Labour have won the most seats in the Edinburgh City Council elections, grabbing 20 of the 58 seats overall, in an election that saw the Liberal Democrats routed and Council Leader Jenny Dawe fail to be re-elected.
After votes in all seventeen wards were counted, the final tally came in with Labour claiming 20 seats, SNP with 18, Conservatives with 11, Greens with six and Liberal Democrats with three.
No party won enough seats for control of the council, which up until now has been run by a Lib Dem-SNP coalition. 30 seats are needed to form a majority.
In what they called “a great day for Edinburgh and Labour,” Labour gained five seats in the wards of Drumbrae/Gyle, Forth, City Centre, Leith Walk and Craigentinny/Duddingston.
Labour have spent the past five years in opposition after losing 15 seats in the 2007 elections.
Labour leader Andrew Burns retained his seat in Fountainbridge/Craiglockhart. Fourteen further Labour councillors were also returned to their wards.
Meanwhile, the Liberal Democrats saw their numbers plummet, losing a total of 14 seats and holding on to only three.
Leader of the Edinburgh Council and of the Lib Dem group Jenny Dawe was not elected in her ward of Meadows/Morningside, after polling only 1,285 votes. She blamed her loss on anti-Clegg sentiment and on a combination of national issues and local issues.
Transport Leader Gordon Mackenzie was also voted out of his ward in Southside/Newington in what was seen to be voter backlash against the mishandled trams project.
In a demonstration of just how badly the Lib Dems fared, Independent candidate Mike Ferrigan, aka “Professor Pongoo”, a six-foot intergalatic penguin, gained 74 more votes than rival Lib Dem candidate Stuart Bridges in Pentland Hills. Neither were eventually elected.
In Liberton/Gilmerton, the Lib Dems were voted out in favour of a Conservative candidate.
Other nearby councils likewise saw devastating result for the Lib Dems, with East Lothian Council losing all six of their Lib Dem councillors. Midlothian Council similarly didn’t return any Lib Dem candidates.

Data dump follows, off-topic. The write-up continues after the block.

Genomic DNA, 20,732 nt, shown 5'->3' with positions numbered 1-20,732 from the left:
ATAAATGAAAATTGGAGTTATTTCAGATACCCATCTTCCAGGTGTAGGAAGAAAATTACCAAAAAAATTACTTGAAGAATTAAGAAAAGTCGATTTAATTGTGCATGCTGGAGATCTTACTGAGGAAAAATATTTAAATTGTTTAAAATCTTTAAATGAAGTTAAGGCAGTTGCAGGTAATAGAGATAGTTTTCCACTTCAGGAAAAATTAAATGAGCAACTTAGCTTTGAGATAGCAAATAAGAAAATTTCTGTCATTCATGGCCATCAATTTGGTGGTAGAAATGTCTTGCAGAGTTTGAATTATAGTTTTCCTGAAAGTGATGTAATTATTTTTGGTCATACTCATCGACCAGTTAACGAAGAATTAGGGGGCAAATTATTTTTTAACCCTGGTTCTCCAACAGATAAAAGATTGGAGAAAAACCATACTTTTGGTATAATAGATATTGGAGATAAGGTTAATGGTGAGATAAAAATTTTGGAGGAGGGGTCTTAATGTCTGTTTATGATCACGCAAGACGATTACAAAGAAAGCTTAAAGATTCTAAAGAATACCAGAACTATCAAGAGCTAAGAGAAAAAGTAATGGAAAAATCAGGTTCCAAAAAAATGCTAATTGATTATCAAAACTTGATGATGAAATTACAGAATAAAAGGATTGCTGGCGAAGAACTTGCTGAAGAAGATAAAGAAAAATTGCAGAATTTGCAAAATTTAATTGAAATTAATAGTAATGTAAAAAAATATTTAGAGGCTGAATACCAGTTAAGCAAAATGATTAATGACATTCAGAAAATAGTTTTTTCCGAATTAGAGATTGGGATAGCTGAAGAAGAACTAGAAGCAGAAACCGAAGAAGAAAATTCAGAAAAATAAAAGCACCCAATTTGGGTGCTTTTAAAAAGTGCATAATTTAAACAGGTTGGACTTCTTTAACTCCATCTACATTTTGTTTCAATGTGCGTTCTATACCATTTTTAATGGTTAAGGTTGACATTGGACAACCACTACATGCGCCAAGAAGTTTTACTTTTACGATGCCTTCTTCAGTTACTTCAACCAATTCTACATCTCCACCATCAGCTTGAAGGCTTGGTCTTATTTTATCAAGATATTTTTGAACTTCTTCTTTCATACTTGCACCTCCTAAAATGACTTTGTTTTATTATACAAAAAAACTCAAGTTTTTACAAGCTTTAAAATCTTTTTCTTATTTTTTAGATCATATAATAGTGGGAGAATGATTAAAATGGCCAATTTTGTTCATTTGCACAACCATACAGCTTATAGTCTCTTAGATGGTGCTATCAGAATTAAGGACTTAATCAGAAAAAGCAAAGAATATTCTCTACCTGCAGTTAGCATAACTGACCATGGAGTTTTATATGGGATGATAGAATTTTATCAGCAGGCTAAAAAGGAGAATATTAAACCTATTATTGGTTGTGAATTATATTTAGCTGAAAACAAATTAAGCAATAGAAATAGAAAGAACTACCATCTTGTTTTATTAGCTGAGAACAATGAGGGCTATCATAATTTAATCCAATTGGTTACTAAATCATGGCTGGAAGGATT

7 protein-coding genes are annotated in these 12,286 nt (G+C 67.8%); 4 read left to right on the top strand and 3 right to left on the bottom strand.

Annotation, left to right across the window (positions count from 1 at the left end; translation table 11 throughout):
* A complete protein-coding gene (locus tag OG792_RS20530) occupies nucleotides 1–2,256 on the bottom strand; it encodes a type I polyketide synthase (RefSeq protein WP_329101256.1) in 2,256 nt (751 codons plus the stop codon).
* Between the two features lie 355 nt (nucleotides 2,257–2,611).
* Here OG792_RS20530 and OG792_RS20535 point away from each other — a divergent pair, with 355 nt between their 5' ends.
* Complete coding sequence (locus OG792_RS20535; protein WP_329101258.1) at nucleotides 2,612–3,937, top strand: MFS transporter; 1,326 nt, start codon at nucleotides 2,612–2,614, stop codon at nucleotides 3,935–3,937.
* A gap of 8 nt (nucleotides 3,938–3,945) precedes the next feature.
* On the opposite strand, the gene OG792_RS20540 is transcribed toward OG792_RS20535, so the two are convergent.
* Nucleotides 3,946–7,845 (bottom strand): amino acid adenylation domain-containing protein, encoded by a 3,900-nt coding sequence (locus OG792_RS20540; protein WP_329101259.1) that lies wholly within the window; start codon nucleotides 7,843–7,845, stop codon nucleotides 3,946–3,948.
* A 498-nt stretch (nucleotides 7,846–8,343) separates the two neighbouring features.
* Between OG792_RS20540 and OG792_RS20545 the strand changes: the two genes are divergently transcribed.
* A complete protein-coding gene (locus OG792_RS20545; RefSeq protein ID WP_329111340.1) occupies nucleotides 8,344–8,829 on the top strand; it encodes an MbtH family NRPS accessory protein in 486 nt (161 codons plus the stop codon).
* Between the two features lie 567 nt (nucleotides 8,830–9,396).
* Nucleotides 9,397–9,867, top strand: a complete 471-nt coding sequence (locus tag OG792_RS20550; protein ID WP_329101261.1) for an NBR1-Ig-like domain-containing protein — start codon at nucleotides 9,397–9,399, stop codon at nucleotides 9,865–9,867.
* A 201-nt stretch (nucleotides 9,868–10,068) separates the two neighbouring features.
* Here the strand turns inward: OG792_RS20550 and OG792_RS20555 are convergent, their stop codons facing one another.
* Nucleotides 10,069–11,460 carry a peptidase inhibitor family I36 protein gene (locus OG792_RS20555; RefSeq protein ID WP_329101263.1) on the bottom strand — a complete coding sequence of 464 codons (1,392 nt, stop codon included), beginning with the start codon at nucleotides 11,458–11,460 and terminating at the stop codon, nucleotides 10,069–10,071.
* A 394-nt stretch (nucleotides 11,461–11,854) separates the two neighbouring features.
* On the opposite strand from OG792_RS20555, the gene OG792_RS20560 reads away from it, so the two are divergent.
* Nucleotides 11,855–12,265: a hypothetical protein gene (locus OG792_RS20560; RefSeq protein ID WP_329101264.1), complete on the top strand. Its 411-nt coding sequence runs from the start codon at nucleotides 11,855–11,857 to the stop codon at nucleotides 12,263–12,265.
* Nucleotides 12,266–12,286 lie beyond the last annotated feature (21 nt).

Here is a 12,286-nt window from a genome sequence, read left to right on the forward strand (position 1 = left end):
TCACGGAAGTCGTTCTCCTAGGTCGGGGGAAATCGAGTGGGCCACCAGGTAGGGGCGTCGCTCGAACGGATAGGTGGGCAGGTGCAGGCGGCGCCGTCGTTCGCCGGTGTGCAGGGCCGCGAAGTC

The Greens saw their best results yet, gaining three seats on the last election, and winning six seats overall. They were particularly successful in the wards of Fountainbridge/Craiglockhart and Southside/Newington, where they took the majority of first preferences.
The party gained seats in Inverleith, Fountainbridge/Craiglockhart and Leith, and retained their seats in Southside/Newington, Leith Walk and Meadows/Morningside.
Former Liberal Democrat Councillor Tim McKay blamed the loss of his seat on the order of the ballot paper, where successful Green candidate Nigel Bagshaw was listed first.
The SNP also saw favourable results, gaining six more seats than the 2007 local election, in the wards of Costorphine/Murrayfield, Sighthill/Gorgie, Fountainbridge/Craiglockhart, Meadows/Morningside, Southside/Newington and Colinton/Fairmilehead, giving them an overall win of 18 seats.
But their strategy of nominating more than one candidate in the same ward did not pay off for the SNP in Leith, after Deputy Lord Provost Rob Munn was not re-elected.
SNP candidate Ian McVey instead claimed victory in the ward, again prompting questions about the order of the ballot paper, where McVey appeared before Munn.
Leader of the SNP, Steve Cardownie, was returned as a councillor in Forth.
The Scottish Conservatives maintained a steady seat count of 11. Despite losing a Fountainbridge/Craiglockhart seat to Greens candidate Gavin Corbett, Conservative candidate Nick Cook took a seat in Liberton/Gilmerton from the Liberal Democrats after eight stages of counting.
The question now turns to how a new coalition will be formed. Two likely coalitions – namely, between Labour, Lib Dems with the Greens or the SNP with the Conservatives – would yield 29 seats each way, with the Lord Provost likely to have the deciding vote. A Labour-SNP coalition would see a majority of 38 seats, or a Labour-Conservative coalition would see 31 seats.
Labour leader Andrew Burns said the party would be taking its time to consider delivering the best possible deal for the people of Edinburgh. He added that he was hoping to speak with each of the party leaders over the weekend.
However, leader of the SNP Steve Cardownie said that Labour may not necessarily end up the leading party, despite being the largest, but admitted they were in the “driving seat” to run the council.
The make-up of the coalition is expected to be announced over the weekend.
Across Scotland, the SNP and Labour both made gains, with the former winning 424 seats, and the latter winning 394 seats.
Lucas McGregor-Pass, President of Edinburgh University Scottish Nationalists Association, heralded the results as a "phenomenal achievement for us, as this year we have not only won the highest number of councillors in our history but also won an overall majority in two Councils for the first time."
He told The Journal: "I personally feel that the people of Scotland have rejected the centre-right politics of the current Westminster Government and are continuing to support the social democratic policies of the Scottish National Party, the Scottish Labour Party and the Scottish Greens. "
Meanwhile, the Conservatives lost 16 seats, bringing their total across Scotland to 115.
The Lib Dems also performed poorly across Scotland, losing 80 seats and in the end grabbing only 71.